Superposition and Measurement

A qubit state of $n$ qubits can be thought of as a complex vector space:

Scotty uses this idea to represent the superposition of all qubits by introducing a trait called Superposition. It extends State and takes an array of floats (Vector) with several helpers:

case class Superposition(register: QubitRegister, state: Vector) extends State {
lazy val qubitCount: Int

def applyGate(gate: Gate): Unit

def combine(sp: Superposition): Superposition

def toHumanString: String
}

The State trait itself references a QubitRegister, which is a convenience for the user if they need to get the original state quickly or map qubit labels to the current superposition or the final collapsed state.

As mentioned previously, state amplitudes are complex numbers represented by a pair of floats. If you have a vector representing the state of, say, three qubits then the first two float values represents the probability of $\lvert000\rangle$, the second two $\lvert001\rangle$…all the way up to $\lvert111\rangle$. In this case there is a total of $2^{3} = 8$ states.

Another possible State is Collapsed, which represents a collapsed state—duh! Collapsed has properties for the original qubit count and the index of the collapsed probability from the Superposition. Since the index can be represented as a binary number it’s trivial to generate an actual list of classical bits. For example, index 6 corresponds to the binary number 110, which represents state $\lvert110\rangle$.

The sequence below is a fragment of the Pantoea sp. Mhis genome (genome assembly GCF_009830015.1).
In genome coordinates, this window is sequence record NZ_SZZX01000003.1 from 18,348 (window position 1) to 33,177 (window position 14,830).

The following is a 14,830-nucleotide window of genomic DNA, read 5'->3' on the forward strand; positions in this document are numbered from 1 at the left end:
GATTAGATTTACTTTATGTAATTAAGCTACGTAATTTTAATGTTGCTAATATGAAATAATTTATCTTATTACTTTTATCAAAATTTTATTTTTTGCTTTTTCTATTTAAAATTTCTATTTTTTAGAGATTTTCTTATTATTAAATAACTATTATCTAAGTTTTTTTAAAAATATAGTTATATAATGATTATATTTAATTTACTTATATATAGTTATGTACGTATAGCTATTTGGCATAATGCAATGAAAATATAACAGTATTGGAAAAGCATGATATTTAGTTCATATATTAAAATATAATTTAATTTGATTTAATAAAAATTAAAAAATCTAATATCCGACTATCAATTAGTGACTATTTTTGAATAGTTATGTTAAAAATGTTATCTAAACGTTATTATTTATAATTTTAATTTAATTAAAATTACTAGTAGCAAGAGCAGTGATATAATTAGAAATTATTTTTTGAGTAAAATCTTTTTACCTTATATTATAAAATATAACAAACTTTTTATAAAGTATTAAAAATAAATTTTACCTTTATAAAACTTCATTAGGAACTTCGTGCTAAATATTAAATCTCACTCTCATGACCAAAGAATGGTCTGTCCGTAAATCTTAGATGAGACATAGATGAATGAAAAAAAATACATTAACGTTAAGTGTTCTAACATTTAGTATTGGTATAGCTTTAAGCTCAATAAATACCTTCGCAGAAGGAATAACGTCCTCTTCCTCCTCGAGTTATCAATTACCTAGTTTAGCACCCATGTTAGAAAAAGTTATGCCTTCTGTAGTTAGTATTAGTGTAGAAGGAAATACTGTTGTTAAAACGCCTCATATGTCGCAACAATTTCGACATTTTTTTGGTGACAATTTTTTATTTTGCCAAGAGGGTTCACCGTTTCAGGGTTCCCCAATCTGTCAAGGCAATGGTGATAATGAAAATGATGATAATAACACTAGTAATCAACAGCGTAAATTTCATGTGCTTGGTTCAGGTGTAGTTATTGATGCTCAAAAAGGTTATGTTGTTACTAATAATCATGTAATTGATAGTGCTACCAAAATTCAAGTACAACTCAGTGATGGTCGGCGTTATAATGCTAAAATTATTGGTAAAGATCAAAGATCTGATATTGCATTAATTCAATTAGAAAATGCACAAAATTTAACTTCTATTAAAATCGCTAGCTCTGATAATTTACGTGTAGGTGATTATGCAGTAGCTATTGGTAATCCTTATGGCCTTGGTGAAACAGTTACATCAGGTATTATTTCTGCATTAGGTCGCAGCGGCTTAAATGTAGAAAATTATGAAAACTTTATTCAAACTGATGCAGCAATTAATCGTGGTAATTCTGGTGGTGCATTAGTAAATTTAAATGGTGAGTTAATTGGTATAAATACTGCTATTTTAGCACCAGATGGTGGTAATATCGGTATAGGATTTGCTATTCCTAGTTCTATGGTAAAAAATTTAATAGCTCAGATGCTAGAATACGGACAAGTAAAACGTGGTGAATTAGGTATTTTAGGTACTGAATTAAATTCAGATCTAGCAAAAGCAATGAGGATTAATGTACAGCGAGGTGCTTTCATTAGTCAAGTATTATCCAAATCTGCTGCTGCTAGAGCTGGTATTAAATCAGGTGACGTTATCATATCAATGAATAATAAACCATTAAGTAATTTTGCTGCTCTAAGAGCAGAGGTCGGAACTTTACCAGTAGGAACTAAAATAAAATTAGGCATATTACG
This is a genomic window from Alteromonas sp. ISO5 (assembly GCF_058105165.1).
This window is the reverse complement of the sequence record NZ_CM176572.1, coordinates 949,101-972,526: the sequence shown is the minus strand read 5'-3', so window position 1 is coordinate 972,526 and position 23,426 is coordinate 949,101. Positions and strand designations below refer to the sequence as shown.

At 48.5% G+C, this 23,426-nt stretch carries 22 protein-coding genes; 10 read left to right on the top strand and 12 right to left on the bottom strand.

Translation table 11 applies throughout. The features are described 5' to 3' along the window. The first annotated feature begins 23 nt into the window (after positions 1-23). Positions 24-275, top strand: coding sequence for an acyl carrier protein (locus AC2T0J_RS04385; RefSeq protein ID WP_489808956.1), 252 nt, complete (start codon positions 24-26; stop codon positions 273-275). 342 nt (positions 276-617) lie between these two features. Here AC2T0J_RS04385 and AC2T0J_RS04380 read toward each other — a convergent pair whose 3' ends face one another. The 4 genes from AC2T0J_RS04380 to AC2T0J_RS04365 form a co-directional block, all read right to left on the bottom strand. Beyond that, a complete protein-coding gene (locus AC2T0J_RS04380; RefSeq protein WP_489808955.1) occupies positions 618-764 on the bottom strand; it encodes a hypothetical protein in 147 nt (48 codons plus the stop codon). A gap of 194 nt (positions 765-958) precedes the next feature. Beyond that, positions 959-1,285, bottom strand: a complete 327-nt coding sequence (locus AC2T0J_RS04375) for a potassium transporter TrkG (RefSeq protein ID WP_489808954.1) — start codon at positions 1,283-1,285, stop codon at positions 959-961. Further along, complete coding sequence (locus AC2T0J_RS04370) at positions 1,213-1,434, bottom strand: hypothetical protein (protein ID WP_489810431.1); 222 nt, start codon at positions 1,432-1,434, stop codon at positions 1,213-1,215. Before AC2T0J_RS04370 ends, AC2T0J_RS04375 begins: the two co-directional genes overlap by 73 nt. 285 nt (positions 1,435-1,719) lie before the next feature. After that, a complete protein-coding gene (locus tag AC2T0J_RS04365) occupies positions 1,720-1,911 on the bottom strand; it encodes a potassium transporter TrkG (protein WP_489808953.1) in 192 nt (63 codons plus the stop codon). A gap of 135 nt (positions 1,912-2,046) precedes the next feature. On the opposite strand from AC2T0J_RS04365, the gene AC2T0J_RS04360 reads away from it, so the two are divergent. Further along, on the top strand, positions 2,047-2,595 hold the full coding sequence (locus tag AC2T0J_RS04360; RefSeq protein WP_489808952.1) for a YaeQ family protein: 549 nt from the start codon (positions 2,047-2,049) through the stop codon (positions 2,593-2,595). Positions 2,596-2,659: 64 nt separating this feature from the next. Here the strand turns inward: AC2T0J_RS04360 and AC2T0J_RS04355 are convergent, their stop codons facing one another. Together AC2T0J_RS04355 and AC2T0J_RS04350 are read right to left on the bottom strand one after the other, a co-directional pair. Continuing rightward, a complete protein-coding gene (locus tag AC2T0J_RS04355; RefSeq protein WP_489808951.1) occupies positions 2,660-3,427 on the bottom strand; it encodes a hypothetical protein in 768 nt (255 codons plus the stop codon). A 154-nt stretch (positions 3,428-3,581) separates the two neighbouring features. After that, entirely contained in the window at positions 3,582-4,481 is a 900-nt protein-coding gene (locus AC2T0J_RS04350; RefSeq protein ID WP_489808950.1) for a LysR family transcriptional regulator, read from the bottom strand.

Classical bits are represented by a sum type Bit that has two members One and Zero. If your original qubits had labels then the final bits will preserve those labels.

Collapsed can be converted to BitRegister, which is a helper container with Bit values representing a collapsed state that maps classical bits directly to the original QubitRegister qubits. You can also convert Collapsed to a binary string with toBinary.

There are two ways to make a measurement and collapse the superposition. The first is to use the runAndMeasure method from the QuantumContext. It will run the whole circuit, make a probabilistic measurement of the superposition, and return a collapsed state. The second way is to use the Measure operation that we’ll cover in more detail in the next section.